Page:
We see this also in the passage from Isaiah, as God reaffirms God’s relationship with the people of Israel: “Do not fear, for I have redeemed you; I have called you by name, you are mine.” God loves this people with a fierce and passionate love. And you’ll notice this is also a naming of relationship: “bring my sons from far away and my daughters from the end of the earth—everyone who is called by my name.” Because that’s what it meant to be people of Israel: people who lived by God’s name.

The Israelites of Isaiah’s day needed to hear that message—because they were in exile, cast out of their homeland, far from everything they held dear. God acknowledges that the road will not be easy. The fire and the overflowing waters in this text, it’s not an if but a when. God’s people will experience danger and suffering. But God promises to be with them during that time, to protect them.

So what does this have to do with us here today? As Christians,  we bear the name of Christ: we too are people who live by God’s name. We are named in relationship to God.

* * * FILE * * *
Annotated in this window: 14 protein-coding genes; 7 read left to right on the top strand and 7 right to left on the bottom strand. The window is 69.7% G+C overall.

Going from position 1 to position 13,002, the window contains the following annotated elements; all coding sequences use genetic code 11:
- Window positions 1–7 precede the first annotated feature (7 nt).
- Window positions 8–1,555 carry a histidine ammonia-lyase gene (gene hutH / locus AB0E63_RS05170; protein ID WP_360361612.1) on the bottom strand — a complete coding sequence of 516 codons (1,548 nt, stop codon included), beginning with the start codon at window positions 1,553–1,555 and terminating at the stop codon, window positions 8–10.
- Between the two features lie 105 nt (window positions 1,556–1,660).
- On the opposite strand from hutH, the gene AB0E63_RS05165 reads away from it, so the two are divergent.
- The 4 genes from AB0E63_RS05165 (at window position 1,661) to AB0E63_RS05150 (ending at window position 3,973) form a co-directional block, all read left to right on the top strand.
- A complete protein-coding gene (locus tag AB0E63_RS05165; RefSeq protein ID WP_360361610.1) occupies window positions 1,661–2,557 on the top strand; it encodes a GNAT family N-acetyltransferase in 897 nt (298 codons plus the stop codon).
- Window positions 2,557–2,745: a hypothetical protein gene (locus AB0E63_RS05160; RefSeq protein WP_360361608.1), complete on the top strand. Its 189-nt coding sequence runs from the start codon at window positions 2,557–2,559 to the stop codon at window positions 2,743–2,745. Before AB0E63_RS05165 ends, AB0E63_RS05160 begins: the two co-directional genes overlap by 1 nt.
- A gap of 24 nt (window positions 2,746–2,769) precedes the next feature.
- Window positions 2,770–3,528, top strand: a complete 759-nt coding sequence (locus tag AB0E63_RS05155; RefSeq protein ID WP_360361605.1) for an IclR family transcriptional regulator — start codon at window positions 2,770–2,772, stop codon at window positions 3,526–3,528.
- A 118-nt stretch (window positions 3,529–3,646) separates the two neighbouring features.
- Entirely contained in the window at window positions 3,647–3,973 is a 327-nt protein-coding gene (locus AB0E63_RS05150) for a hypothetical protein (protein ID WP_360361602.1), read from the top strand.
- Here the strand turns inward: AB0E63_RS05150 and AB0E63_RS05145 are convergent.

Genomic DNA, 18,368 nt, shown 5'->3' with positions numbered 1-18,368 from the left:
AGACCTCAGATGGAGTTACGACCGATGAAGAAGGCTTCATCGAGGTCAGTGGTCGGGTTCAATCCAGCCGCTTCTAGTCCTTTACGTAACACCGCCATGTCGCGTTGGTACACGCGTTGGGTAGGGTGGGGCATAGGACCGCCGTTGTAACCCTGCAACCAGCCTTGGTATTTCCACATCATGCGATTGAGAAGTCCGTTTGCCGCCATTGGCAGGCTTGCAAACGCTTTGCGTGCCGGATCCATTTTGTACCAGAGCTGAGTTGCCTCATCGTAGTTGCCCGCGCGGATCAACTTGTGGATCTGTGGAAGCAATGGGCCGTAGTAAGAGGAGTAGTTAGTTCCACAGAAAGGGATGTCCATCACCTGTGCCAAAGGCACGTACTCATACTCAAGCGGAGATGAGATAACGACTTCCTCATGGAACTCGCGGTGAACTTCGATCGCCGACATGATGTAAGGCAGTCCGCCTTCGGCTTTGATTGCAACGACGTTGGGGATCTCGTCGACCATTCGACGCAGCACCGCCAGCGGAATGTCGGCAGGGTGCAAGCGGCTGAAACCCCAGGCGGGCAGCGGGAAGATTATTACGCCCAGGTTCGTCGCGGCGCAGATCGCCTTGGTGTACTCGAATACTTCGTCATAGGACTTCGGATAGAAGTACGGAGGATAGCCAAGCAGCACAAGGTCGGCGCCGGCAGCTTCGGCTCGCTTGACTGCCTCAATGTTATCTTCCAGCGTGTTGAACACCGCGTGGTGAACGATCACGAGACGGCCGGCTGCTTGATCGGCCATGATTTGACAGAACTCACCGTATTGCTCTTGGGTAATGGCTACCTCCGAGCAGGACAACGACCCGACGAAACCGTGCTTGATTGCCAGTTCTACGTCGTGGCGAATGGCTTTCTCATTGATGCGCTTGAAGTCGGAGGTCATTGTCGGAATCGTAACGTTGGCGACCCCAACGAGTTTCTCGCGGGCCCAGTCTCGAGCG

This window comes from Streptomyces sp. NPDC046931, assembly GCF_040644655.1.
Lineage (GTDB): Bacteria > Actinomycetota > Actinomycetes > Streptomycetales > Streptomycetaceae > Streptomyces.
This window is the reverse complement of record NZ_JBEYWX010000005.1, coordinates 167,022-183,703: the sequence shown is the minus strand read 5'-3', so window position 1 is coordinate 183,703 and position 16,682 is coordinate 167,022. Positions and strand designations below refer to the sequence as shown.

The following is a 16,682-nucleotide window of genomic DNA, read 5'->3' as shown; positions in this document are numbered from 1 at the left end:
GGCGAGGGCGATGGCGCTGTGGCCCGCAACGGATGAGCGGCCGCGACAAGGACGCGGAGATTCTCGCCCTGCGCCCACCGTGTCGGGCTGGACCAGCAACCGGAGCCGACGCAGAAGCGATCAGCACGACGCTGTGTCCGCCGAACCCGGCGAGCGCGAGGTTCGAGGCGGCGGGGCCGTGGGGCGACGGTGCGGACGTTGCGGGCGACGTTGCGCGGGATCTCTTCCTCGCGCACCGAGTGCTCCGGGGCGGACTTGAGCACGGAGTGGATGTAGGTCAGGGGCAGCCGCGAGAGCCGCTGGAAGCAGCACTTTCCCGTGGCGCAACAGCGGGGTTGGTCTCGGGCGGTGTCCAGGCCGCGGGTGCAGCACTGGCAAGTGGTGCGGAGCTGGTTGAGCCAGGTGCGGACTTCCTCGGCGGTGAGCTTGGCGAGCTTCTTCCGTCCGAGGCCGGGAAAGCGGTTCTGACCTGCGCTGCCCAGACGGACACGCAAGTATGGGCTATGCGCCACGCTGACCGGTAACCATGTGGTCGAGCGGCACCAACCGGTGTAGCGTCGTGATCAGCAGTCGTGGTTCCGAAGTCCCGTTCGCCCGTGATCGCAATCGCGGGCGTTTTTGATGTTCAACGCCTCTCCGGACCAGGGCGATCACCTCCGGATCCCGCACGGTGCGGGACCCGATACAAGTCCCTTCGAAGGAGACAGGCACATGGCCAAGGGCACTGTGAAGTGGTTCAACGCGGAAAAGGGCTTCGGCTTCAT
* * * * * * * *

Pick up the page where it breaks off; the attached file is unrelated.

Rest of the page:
And getting called by that name, like we heard in today’s hymn, can be frightening. Being in relationship with God means we are called to love God’s world, in ways that stretch and change us so that we can never be the same.

That’s certainly what happened to Jesus, after this moment of call. Don’t forget what happens after Jesus’ baptism: he leaves the Jordan and is driven into the wilderness, for forty days of fasting and temptation. Stepping out of those waters is, for Jesus, the first step on the road to the cross.

Maybe that is why he needed to hear those words, to know that truth: that he was Beloved of God. Maybe that is our good news: that the voice that calls us to do the difficult work of reconciliation in this world—the work that fills us so we can never be the same—that same voice is the voice that calls us by name and says Fear not: you are my Beloved, with you I am well-pleased.

There’s a Lutheran preacher, Nadia Bolz-Weber, whose blog I follow, and whose sermons I love. In many of her sermons there’s a particular refrain she repeats, after she proclaims the good news of God’s love and God’s mission: “nothing else gets to tell you who you are.” Not the fiery trials and the overflowing waters – it is your identity as God’s beloved that stands at the very core of you.

That is sometimes a hard message to remember. Which is why we need to hear it again, and again. Each week we come to the table, to remember—in tasting the bread and wine we taste God’s presence, and God’s promise. We remind each other who we are, and whose we are.